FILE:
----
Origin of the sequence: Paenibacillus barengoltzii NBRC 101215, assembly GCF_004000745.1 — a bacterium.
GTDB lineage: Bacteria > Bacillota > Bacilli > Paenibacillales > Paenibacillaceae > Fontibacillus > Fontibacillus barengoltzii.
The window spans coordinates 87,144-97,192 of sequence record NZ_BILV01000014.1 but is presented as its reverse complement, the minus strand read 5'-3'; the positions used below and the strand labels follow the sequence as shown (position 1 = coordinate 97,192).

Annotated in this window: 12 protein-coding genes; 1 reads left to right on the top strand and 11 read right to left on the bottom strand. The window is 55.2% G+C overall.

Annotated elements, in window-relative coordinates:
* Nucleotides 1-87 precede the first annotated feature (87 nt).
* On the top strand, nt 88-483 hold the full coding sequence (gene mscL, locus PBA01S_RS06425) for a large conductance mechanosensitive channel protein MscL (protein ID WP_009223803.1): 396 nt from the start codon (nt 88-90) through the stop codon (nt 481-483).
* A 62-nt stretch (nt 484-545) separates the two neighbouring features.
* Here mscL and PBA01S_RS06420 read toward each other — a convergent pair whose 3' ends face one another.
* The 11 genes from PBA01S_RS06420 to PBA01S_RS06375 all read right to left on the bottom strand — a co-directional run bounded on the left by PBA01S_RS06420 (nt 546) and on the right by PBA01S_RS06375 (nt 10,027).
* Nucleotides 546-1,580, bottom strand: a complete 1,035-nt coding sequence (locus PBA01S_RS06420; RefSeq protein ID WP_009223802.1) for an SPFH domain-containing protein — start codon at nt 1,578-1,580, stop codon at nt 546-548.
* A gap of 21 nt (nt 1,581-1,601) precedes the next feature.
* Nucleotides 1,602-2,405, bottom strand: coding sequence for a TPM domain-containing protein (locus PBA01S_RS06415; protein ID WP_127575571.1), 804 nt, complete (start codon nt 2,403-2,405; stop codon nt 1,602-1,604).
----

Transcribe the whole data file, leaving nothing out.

Origin of the sequence: Paenibacillus barengoltzii NBRC 101215, assembly GCF_004000745.1 — a bacterium.
GTDB lineage: Bacteria > Bacillota > Bacilli > Paenibacillales > Paenibacillaceae > Fontibacillus > Fontibacillus barengoltzii.
The window spans coordinates 87,144-97,192 of sequence record NZ_BILV01000014.1 but is presented as its reverse complement, the minus strand read 5'-3'; the positions used below and the strand labels follow the sequence as shown (position 1 = coordinate 97,192).

Annotated in this window: 12 protein-coding genes; 1 reads left to right on the top strand and 11 read right to left on the bottom strand. The window is 55.2% G+C overall.

Annotated elements, in window-relative coordinates:
* Nucleotides 1-87 precede the first annotated feature (87 nt).
* On the top strand, nt 88-483 hold the full coding sequence (gene mscL, locus PBA01S_RS06425) for a large conductance mechanosensitive channel protein MscL (protein ID WP_009223803.1): 396 nt from the start codon (nt 88-90) through the stop codon (nt 481-483).
* A 62-nt stretch (nt 484-545) separates the two neighbouring features.
* Here mscL and PBA01S_RS06420 read toward each other — a convergent pair whose 3' ends face one another.
* The 11 genes from PBA01S_RS06420 to PBA01S_RS06375 all read right to left on the bottom strand — a co-directional run bounded on the left by PBA01S_RS06420 (nt 546) and on the right by PBA01S_RS06375 (nt 10,027).
* Nucleotides 546-1,580, bottom strand: a complete 1,035-nt coding sequence (locus PBA01S_RS06420; RefSeq protein ID WP_009223802.1) for an SPFH domain-containing protein — start codon at nt 1,578-1,580, stop codon at nt 546-548.
* A gap of 21 nt (nt 1,581-1,601) precedes the next feature.
* Nucleotides 1,602-2,405, bottom strand: coding sequence for a TPM domain-containing protein (locus PBA01S_RS06415; protein ID WP_127575571.1), 804 nt, complete (start codon nt 2,403-2,405; stop codon nt 1,602-1,604).